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On Thursday, November 28, 2013, Dirk Laurie wrote:
2013/11/28 Andrew Starks <>:

> What really happens, and where I get stuck , is in cases where I want to
> provide flexibility in the interface to a function.
> Example:
> I have an object that holds a sequence. I would like to provide a way to
> accept that object or a sequence of them. Knowing that I have one object or
> many can be non-trivial, especially if I'm likely to get them from somewhere
> other than a typical lua oo implementation.
> Another example is a string. Everything can have tostring called on it. If I
> want my function to accept a table or a string, how do I know that I don't
> have an object that is trying to quack like a string?

 Is XML lurking under the surface here?

More generally, parsing is an excellent example of where this comes up. I may have what amounts to an object, but I'm getting it from inputs, like an LPEG match. 

> In Lua. 5.3 or in the future, it'd be cool if making flexible interfaces to
> functions could be made simpler, without sacrificing polymorphism.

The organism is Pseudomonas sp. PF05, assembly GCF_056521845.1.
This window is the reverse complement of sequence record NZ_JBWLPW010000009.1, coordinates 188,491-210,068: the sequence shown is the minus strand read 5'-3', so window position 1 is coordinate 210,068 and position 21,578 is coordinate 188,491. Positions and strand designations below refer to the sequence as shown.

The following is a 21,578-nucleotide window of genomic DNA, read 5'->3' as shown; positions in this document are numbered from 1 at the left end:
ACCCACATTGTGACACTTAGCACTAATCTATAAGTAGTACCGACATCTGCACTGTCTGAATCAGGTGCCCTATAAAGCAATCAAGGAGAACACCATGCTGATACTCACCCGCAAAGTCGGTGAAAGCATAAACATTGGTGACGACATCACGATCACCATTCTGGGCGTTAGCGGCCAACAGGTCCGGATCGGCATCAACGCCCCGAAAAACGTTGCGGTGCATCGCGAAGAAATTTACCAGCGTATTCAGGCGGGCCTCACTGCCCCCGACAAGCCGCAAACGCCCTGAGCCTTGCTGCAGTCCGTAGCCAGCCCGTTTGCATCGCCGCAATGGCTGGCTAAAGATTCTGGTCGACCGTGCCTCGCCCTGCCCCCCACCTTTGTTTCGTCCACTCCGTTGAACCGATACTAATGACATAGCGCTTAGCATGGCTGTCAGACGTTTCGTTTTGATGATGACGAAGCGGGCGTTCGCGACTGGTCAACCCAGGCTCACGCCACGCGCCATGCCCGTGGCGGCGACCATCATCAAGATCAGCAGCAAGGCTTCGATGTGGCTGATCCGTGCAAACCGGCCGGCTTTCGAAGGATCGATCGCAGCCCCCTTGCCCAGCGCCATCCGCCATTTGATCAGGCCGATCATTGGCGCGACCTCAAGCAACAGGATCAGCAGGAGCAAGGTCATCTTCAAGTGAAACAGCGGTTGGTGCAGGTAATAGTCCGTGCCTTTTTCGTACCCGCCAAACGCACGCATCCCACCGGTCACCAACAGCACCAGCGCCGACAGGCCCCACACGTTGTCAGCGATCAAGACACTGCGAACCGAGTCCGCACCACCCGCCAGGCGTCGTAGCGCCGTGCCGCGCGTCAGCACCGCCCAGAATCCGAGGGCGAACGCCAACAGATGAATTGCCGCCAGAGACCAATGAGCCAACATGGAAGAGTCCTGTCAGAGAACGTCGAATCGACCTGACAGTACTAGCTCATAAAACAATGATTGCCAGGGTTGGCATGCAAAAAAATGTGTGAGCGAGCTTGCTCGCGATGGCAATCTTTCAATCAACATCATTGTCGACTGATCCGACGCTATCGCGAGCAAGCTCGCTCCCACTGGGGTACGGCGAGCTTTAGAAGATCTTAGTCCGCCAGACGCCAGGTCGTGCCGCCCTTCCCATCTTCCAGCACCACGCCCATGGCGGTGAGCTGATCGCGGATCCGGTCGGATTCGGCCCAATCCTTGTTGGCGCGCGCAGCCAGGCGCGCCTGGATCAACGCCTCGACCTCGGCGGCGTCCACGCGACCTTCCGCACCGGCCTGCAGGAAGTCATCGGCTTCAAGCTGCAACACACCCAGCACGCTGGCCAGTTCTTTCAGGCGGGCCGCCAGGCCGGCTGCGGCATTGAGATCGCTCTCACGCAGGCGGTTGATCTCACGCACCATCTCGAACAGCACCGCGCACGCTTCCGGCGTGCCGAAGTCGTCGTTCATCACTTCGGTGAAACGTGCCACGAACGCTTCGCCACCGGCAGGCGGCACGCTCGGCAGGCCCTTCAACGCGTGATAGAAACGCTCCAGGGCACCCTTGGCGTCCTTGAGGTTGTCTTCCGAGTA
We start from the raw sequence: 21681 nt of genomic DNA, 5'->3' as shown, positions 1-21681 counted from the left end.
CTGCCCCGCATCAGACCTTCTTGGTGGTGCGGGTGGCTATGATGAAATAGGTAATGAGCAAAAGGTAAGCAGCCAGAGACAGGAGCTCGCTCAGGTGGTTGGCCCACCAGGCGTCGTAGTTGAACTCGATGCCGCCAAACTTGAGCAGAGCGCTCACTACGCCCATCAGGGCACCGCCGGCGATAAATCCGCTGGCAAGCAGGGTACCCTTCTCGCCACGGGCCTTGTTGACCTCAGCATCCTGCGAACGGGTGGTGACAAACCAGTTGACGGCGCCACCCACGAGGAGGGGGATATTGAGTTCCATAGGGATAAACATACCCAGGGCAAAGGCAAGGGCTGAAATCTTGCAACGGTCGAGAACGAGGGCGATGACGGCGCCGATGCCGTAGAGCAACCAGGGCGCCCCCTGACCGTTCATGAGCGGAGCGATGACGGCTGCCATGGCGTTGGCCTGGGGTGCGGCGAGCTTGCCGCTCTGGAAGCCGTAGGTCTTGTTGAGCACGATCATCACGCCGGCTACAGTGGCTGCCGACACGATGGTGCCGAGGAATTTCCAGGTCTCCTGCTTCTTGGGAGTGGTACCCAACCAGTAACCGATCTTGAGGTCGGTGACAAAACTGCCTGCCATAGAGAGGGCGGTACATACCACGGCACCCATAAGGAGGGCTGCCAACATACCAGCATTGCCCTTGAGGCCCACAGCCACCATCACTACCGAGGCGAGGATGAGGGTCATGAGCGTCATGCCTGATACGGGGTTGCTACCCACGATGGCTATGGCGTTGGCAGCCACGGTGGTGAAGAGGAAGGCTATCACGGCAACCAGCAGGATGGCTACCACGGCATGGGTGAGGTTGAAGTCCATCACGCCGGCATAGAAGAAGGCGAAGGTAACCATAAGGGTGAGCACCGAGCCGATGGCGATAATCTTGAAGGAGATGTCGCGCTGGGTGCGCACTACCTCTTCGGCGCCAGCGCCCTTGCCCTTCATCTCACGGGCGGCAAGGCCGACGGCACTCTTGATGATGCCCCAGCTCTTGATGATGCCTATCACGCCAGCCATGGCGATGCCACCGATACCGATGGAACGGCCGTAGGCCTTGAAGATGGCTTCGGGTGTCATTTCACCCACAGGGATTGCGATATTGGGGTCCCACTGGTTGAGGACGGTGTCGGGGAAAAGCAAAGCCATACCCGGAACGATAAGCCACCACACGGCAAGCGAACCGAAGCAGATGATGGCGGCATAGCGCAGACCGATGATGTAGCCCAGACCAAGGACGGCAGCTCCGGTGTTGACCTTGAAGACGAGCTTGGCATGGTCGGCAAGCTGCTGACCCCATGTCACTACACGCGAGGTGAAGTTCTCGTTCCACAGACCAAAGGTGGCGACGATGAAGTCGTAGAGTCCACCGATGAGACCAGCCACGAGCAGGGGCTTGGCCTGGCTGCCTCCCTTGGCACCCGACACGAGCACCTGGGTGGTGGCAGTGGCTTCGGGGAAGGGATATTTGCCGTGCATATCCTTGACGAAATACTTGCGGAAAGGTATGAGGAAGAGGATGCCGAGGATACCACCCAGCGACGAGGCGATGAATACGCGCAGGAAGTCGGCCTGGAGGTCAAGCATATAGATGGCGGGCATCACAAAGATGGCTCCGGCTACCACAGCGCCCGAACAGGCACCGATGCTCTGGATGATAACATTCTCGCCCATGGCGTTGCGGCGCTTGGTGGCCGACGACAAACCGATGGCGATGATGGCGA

I'm not sure I understand exactly what a flexible interface would be like,
but the examples suggest something like this:

function handler(thing)
    if type(thing)~='table' then -- handle scalar case
    elseif thing.handler_can_handle_it then -- handle object case
        result={} -- if required
        for k=1,#thing do
           -- or maybe -- thing[k]=handler(thing[k])
           -- or maybe -- result[k]=handler(thing[k])
         return result
         -- or maybe -- return thing

Is that what you are after?

 You're understanding it. I'm suggesting that a simple mechanism to avoid an over abundance of that kind of code would be nice. 

Often, it's when I'm calling the function where I feel the need. 

For example, I can "tostring" a table for a setter function that does A if it gets a string and B if it gets a table, when I want behavior A, which might be, "store the value as a property". But then I loose the capabilities of the object, which often means re-parsing it or somehow referencing it, if possible, on every `get`. 

It would be cleaner if the function just stored the string-quaking table and used it as a string, so if it's my setter, I sometimes try to refactor with evermore sophisticated introspection. This works and is what it is, sometimes. 

I want to stay away from suggesting a particular design (in the same away I appreciate use cases over feature requests)... For as long as I can at least. :)

But the general idea is that some subtle help in this area appears to have a large number of use cases, in my experience.